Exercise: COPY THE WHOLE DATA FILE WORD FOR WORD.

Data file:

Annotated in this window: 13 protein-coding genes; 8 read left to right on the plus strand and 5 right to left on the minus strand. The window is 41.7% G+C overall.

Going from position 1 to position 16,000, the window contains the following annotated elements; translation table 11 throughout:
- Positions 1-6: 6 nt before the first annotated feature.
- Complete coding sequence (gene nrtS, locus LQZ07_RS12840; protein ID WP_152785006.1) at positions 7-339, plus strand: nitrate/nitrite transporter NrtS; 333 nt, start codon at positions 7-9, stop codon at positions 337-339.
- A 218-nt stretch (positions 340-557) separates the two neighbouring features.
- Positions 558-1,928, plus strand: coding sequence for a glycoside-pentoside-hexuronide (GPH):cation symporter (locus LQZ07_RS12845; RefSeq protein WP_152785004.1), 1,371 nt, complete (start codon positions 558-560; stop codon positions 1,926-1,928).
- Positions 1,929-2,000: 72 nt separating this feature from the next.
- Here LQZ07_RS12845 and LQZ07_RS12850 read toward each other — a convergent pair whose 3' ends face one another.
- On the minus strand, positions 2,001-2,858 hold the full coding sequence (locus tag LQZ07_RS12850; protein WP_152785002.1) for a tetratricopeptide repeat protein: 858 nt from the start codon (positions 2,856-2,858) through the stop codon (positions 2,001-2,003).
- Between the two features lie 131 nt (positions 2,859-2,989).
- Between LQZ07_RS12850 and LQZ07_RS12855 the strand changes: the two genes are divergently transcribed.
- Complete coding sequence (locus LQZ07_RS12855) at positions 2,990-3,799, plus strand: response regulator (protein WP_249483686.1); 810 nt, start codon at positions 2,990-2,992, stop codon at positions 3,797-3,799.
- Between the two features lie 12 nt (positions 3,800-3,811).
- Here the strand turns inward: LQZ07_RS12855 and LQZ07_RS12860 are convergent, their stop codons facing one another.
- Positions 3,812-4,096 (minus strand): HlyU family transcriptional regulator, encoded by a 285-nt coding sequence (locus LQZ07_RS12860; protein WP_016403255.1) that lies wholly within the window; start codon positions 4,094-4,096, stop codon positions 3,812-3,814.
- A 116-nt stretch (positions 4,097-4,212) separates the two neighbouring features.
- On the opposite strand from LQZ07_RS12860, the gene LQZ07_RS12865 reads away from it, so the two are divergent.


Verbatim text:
Annotated in this window: 13 protein-coding genes; 8 read left to right on the plus strand and 5 right to left on the minus strand. The window is 41.7% G+C overall.

Going from position 1 to position 16,000, the window contains the following annotated elements; translation table 11 throughout:
- Positions 1-6: 6 nt before the first annotated feature.
- Complete coding sequence (gene nrtS, locus LQZ07_RS12840; protein ID WP_152785006.1) at positions 7-339, plus strand: nitrate/nitrite transporter NrtS; 333 nt, start codon at positions 7-9, stop codon at positions 337-339.
- A 218-nt stretch (positions 340-557) separates the two neighbouring features.
- Positions 558-1,928, plus strand: coding sequence for a glycoside-pentoside-hexuronide (GPH):cation symporter (locus LQZ07_RS12845; RefSeq protein WP_152785004.1), 1,371 nt, complete (start codon positions 558-560; stop codon positions 1,926-1,928).
- Positions 1,929-2,000: 72 nt separating this feature from the next.
- Here LQZ07_RS12845 and LQZ07_RS12850 read toward each other — a convergent pair whose 3' ends face one another.
- On the minus strand, positions 2,001-2,858 hold the full coding sequence (locus tag LQZ07_RS12850; protein WP_152785002.1) for a tetratricopeptide repeat protein: 858 nt from the start codon (positions 2,856-2,858) through the stop codon (positions 2,001-2,003).
- Between the two features lie 131 nt (positions 2,859-2,989).
- Between LQZ07_RS12850 and LQZ07_RS12855 the strand changes: the two genes are divergently transcribed.
- Complete coding sequence (locus LQZ07_RS12855) at positions 2,990-3,799, plus strand: response regulator (protein WP_249483686.1); 810 nt, start codon at positions 2,990-2,992, stop codon at positions 3,797-3,799.
- Between the two features lie 12 nt (positions 3,800-3,811).
- Here the strand turns inward: LQZ07_RS12855 and LQZ07_RS12860 are convergent, their stop codons facing one another.
- Positions 3,812-4,096 (minus strand): HlyU family transcriptional regulator, encoded by a 285-nt coding sequence (locus LQZ07_RS12860; protein WP_016403255.1) that lies wholly within the window; start codon positions 4,094-4,096, stop codon positions 3,812-3,814.
- A 116-nt stretch (positions 4,097-4,212) separates the two neighbouring features.
- On the opposite strand from LQZ07_RS12860, the gene LQZ07_RS12865 reads away from it, so the two are divergent.